The third quarter was another rough one for investors as stocks and bonds (again) both took a dive. With three consecutive quarters of poor performance now, it's time for investors to take stock and re-assess the investment landscape. Is the poor performance year-to-date just a rough patch to grind through, or is there something bigger going on?
What is going on?
In one sense, the events this year that got us to this point seem improbable and idiosyncratic. Inflation surprised a lot of analysts and policymakers. The Russian invasion of Ukraine came out of nowhere. The Federal Reserve got religion almost overnight and tightened monetary policy - and kept at it. Who, in their right mind, could have foreseen such an unlikely sequence of impactful events a year ago?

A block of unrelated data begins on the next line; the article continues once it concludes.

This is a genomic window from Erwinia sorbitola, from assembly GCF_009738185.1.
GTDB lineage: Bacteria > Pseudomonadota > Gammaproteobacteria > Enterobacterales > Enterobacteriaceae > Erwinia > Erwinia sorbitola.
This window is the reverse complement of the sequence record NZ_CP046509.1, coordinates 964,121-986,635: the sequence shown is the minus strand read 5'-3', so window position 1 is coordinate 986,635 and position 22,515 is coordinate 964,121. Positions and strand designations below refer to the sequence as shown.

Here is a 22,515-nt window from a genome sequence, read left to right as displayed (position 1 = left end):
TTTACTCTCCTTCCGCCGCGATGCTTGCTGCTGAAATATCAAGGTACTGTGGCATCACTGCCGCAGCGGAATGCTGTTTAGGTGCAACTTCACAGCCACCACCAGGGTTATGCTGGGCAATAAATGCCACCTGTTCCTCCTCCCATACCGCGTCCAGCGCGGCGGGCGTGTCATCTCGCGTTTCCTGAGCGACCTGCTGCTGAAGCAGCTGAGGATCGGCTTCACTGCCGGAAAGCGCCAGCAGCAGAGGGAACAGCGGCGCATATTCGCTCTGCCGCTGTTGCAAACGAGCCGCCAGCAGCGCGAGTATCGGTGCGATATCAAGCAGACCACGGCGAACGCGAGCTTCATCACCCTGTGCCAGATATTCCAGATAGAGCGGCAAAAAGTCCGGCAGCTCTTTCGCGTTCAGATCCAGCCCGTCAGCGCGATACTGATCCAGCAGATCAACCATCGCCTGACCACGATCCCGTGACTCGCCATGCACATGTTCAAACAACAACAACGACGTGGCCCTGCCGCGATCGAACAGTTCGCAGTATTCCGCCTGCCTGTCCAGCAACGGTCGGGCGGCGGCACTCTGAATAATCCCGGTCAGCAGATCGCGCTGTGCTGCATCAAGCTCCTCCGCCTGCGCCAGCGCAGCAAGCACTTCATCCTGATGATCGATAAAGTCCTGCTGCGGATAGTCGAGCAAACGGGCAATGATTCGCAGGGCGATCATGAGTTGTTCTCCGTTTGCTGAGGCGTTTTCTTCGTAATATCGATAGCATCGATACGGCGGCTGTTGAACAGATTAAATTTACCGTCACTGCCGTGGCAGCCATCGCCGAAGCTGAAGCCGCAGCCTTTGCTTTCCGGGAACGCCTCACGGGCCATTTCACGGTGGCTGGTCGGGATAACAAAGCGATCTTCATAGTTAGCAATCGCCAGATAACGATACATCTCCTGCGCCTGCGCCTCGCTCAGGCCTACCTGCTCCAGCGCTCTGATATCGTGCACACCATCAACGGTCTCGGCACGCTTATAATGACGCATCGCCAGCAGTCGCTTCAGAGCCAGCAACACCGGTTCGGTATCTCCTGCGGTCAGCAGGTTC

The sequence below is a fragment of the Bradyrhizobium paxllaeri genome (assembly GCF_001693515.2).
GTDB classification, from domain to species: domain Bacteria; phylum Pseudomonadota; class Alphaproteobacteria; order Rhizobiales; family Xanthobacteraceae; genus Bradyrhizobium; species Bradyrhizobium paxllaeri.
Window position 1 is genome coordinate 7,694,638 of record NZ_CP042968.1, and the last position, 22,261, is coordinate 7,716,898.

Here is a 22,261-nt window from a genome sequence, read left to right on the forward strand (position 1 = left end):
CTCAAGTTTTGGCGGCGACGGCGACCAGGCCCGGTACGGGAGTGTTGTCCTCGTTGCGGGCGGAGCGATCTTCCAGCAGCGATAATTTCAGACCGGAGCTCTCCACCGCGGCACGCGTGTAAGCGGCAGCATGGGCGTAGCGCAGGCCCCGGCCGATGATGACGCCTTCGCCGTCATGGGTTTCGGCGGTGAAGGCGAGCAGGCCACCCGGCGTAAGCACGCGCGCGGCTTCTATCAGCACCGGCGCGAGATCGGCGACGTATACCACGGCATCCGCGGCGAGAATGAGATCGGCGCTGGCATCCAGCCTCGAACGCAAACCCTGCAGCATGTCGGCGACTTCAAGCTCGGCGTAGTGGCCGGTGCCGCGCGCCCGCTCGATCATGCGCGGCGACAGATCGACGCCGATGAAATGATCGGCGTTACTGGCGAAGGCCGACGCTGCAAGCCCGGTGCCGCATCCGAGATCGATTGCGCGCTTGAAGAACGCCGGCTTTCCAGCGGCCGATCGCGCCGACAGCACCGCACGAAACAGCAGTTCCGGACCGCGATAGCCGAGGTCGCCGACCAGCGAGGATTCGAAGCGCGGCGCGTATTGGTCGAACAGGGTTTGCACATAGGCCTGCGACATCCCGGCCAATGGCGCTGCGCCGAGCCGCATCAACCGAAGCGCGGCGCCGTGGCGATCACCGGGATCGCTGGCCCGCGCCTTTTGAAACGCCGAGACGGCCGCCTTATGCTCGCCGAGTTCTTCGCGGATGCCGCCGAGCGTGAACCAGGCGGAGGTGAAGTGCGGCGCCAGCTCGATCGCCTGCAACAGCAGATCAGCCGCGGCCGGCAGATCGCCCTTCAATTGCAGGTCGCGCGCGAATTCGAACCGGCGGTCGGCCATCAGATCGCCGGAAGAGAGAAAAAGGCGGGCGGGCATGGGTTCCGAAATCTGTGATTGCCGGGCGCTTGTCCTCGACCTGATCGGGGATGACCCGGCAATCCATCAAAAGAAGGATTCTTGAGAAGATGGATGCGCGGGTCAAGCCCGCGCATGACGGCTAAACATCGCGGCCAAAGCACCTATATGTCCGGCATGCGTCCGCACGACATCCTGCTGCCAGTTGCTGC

Unfortunately, this question, as understandable as it is, only addresses the specific outcome. In order to better understand what is going on, it is more useful to investigate the nature of the underlying conditions.
The Economist does exactly this in its recent special report on the world economy:
But even as monetary policy is on course to switch from stimulus to restraint, governments have moved in the opposite direction. During 2020 and 2021 they spent 10% of gdp supporting their economies and provided another 6%-worth of loans. Whereas after the global financial crisis of 2007-09 many quickly turned to trying to balance budgets in the belief that their debts risked becoming unsustainable, today they are continuing to borrow and spend, on everything from tax cuts to subsidising energy bills.
The Economist concludes, "a great policy reversal is under way in the rich world. The tight-fiscal, loose-monetary policy mix that defined much of the 2010s is being upended into a loose-fiscal, tight-monetary policy one."